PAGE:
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Fabulous diagram at zknives, but I thought people tended to measure blade length from the heel rather than the collar/machi.
 

fimbulvetr

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Fabulous diagram at zknives, but I thought people tended to measure blade length from the heel rather than the collar/machi.
Iirc, in general, if the knife has a machi, the blade length is measured from the machi. If the tang runs smoothly from the emoto to its end, the knifes length is measured from the heel.

I further believe that this is also a regional thing; for instance makers in Sakai favor machis, which is why their knives seem to run short.

At least this is how I understand it. But I’ve essentially prepared you a book report on a book in a language I can’t read, so, you know, don’t accept my word as gospel.
 

Jacob_x

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Yeah toddnmd had basically summed it up. Shinogi is a term borrowed from traditional Japanese single bevel terminology, and refers to the line at which the blade road meets the face, or upper part of the blade. There was a lot of discussion a couple years back regarding what constitutes a proper 'wide bevel' double bevel knife, as opposed to one just finished as such, there are some threads about kono fujiyamas (blue#2 I think) vs heijis iirc that might be worth finding.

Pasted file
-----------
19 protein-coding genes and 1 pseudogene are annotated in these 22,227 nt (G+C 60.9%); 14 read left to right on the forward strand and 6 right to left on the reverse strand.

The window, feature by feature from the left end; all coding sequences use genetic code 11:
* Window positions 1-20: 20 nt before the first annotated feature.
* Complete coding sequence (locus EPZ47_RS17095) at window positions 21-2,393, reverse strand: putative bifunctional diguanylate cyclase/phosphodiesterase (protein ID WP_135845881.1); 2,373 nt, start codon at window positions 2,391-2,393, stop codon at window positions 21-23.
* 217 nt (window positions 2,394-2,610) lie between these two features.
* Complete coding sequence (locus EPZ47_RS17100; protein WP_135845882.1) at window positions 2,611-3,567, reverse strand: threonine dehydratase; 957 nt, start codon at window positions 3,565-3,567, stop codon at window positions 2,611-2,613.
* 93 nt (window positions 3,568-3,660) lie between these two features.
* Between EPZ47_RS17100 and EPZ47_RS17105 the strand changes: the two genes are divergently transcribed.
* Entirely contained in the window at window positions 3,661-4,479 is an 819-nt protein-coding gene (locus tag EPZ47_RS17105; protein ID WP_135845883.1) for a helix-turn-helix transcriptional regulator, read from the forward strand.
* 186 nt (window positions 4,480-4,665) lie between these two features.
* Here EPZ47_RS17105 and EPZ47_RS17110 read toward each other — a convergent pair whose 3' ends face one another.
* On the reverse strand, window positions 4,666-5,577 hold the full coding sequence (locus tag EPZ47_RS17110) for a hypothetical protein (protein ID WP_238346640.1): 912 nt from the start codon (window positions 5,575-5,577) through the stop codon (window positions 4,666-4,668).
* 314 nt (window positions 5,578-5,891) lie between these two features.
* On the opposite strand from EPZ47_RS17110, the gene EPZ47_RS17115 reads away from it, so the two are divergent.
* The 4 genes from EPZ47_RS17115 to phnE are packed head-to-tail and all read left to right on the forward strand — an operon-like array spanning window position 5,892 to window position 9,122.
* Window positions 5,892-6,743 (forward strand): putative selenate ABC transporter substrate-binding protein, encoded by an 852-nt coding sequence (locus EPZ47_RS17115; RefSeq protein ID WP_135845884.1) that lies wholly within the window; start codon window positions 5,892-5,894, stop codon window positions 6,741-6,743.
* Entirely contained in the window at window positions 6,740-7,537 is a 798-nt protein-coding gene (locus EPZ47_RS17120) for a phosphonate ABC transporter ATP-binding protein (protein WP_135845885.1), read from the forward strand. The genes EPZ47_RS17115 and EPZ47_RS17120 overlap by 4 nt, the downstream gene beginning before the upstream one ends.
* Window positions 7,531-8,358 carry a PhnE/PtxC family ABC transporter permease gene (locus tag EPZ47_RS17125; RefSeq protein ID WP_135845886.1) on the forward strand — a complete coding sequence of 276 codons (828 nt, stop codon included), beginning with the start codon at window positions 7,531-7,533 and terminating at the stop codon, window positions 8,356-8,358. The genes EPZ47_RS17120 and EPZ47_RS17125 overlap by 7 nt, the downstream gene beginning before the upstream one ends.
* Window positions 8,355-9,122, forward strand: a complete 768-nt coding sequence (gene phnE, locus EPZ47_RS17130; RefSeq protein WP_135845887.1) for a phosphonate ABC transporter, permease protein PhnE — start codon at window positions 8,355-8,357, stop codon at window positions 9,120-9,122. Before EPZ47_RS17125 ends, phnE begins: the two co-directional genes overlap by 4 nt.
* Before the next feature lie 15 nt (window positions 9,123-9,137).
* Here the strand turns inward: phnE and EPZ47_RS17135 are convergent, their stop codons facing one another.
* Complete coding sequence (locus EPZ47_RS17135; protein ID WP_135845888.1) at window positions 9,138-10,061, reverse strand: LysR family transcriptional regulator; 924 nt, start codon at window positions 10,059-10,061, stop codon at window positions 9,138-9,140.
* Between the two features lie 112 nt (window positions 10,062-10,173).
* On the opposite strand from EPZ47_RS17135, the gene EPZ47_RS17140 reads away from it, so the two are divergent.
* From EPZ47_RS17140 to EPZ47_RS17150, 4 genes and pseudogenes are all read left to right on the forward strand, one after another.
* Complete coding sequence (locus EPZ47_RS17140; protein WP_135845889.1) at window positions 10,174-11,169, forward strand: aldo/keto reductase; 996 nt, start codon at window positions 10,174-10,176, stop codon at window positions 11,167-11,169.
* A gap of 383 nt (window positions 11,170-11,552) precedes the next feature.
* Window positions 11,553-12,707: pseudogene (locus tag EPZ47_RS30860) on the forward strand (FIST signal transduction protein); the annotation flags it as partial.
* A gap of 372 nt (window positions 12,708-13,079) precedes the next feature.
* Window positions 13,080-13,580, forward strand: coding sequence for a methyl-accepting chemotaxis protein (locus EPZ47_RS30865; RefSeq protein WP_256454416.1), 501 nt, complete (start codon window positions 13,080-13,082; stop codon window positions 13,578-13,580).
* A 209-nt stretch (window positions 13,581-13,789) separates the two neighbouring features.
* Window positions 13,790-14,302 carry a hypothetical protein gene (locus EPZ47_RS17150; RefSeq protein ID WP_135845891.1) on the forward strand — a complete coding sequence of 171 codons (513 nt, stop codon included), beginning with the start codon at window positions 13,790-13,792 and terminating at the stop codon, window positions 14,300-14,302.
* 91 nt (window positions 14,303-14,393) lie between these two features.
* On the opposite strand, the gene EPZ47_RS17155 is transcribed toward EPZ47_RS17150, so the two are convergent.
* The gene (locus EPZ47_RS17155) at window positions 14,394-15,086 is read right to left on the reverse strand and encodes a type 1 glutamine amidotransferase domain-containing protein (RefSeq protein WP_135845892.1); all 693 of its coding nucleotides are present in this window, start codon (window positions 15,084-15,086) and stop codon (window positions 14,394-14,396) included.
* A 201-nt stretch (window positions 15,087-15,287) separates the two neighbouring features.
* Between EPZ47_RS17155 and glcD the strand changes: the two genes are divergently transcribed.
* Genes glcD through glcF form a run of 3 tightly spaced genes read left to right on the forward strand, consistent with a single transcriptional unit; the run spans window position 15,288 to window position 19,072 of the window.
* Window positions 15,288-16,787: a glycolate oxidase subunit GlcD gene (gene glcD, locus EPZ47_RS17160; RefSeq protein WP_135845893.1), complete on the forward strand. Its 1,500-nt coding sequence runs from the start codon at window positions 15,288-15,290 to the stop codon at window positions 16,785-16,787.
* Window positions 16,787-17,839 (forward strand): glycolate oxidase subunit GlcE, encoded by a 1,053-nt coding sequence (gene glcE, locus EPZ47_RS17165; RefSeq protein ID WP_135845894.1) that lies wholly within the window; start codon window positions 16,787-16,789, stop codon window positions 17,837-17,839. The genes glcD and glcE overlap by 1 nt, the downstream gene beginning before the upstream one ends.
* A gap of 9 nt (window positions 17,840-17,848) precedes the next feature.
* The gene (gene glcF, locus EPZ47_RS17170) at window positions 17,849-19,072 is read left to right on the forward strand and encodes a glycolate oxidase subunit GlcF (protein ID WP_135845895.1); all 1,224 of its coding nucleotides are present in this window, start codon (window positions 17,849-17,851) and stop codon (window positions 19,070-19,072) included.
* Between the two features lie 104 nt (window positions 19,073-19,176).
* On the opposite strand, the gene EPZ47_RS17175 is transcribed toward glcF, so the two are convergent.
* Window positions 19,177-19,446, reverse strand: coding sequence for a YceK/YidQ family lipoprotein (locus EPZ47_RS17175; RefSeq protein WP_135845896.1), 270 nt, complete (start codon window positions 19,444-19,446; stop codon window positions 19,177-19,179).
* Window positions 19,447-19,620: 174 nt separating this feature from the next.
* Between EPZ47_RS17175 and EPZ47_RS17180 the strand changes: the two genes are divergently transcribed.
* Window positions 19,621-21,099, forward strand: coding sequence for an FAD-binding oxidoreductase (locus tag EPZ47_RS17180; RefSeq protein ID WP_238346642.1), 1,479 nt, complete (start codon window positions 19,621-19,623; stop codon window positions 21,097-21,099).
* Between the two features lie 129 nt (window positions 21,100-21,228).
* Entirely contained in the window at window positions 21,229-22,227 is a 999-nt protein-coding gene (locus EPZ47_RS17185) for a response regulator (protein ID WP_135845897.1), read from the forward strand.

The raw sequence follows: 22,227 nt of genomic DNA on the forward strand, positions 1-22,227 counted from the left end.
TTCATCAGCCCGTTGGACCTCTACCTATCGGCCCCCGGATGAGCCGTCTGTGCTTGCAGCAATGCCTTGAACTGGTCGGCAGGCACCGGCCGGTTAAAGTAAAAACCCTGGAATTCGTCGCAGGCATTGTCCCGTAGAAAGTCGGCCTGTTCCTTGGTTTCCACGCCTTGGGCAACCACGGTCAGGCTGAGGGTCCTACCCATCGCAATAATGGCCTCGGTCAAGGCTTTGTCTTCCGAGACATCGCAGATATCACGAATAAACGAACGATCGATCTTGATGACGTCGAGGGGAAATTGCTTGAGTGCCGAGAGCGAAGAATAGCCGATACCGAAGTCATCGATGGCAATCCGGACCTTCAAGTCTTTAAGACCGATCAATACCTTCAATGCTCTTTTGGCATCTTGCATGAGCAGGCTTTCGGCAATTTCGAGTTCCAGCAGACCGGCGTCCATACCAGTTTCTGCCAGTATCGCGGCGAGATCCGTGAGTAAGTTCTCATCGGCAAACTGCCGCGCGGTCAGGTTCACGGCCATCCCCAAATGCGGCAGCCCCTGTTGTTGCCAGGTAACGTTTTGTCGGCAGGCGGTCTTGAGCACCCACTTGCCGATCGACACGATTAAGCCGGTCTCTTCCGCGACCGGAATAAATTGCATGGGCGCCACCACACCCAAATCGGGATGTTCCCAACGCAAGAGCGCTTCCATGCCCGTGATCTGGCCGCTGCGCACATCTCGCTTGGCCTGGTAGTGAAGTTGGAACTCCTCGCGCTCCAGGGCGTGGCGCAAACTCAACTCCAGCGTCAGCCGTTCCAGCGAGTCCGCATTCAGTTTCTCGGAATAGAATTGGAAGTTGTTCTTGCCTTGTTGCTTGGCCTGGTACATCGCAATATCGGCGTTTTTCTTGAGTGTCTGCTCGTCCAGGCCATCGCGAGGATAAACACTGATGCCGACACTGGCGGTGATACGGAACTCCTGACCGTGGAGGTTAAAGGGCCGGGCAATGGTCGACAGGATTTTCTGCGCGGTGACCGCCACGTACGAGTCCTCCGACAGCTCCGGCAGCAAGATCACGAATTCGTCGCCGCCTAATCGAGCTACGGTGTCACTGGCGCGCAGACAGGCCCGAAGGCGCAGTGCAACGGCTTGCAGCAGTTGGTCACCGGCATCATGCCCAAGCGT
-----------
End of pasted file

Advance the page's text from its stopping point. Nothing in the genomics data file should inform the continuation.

With double bevel knives however, there is a grey area, as we borrow these terms to apply to something for which they were not meant, where they don't technically fit. For example where do we categorise a non wide bevel gyuto, with a KU or nashiji finish that leaves a secondary bevel beneath, as is the case with TFs, KU watanabe etc etc. Not wide bevel geometry as such, but the aesthetic and suggested sharpening/polishing would lead one to think otherwise. I suppose 'wide bevel' can just be equated with 'secondary bevel' in this instance, which I think should cover it in most instances.

Hope I haven't just confused matters.
 

K813zra

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Even more confusing can be the use of the term secondary bevel as on other types of knife forums I have heard the term used to refer to the tiny bevel at the edge whereas here and on other kitchen knife forums it refers to what others call the grind. There was a thread about that too. :laugh: I gave up on terms long, long ago. I just explain what I mean when I say it rather than assuming the the general population knows what I am talking about. Hell, maybe I don't even know what I am talking about so an explanation seems prudent, lol.